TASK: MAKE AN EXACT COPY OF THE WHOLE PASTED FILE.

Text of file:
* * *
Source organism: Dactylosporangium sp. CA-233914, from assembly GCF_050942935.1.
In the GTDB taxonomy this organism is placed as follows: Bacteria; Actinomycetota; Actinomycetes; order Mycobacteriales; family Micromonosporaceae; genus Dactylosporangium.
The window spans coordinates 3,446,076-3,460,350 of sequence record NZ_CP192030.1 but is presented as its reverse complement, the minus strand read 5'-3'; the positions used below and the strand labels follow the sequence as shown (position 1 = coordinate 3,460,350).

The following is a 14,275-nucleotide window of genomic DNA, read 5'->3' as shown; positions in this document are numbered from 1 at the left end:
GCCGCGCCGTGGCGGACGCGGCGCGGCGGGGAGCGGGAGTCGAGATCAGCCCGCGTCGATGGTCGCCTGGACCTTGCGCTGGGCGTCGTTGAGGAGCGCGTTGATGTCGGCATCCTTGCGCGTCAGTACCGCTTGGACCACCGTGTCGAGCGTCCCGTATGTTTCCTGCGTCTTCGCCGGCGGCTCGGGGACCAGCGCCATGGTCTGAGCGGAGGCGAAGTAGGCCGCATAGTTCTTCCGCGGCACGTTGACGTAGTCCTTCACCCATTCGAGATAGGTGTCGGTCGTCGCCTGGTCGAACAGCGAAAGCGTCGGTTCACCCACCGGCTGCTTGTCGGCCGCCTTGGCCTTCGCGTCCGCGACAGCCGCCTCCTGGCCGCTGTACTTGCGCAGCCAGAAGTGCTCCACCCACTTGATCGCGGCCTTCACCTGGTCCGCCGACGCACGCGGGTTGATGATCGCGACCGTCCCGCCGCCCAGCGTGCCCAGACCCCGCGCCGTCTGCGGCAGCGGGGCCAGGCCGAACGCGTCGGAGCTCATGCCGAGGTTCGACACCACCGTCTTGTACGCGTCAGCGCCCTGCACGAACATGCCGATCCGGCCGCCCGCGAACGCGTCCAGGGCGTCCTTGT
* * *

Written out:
Source organism: Dactylosporangium sp. CA-233914, from assembly GCF_050942935.1.
In the GTDB taxonomy this organism is placed as follows: Bacteria; Actinomycetota; Actinomycetes; order Mycobacteriales; family Micromonosporaceae; genus Dactylosporangium.
The window spans coordinates 3,446,076-3,460,350 of sequence record NZ_CP192030.1 but is presented as its reverse complement, the minus strand read 5'-3'; the positions used below and the strand labels follow the sequence as shown (position 1 = coordinate 3,460,350).

The following is a 14,275-nucleotide window of genomic DNA, read 5'->3' as shown; positions in this document are numbered from 1 at the left end:
GCCGCGCCGTGGCGGACGCGGCGCGGCGGGGAGCGGGAGTCGAGATCAGCCCGCGTCGATGGTCGCCTGGACCTTGCGCTGGGCGTCGTTGAGGAGCGCGTTGATGTCGGCATCCTTGCGCGTCAGTACCGCTTGGACCACCGTGTCGAGCGTCCCGTATGTTTCCTGCGTCTTCGCCGGCGGCTCGGGGACCAGCGCCATGGTCTGAGCGGAGGCGAAGTAGGCCGCATAGTTCTTCCGCGGCACGTTGACGTAGTCCTTCACCCATTCGAGATAGGTGTCGGTCGTCGCCTGGTCGAACAGCGAAAGCGTCGGTTCACCCACCGGCTGCTTGTCGGCCGCCTTGGCCTTCGCGTCCGCGACAGCCGCCTCCTGGCCGCTGTACTTGCGCAGCCAGAAGTGCTCCACCCACTTGATCGCGGCCTTCACCTGGTCCGCCGACGCACGCGGGTTGATGATCGCGACCGTCCCGCCGCCCAGCGTGCCCAGACCCCGCGCCGTCTGCGGCAGCGGGGCCAGGCCGAACGCGTCGGAGCTCATGCCGAGGTTCGACACCACCGTCTTGTACGCGTCAGCGCCCTGCACGAACATGCCGATCCGGCCGCCCGCGAACGCGTCCAGGGCGTCCTTGT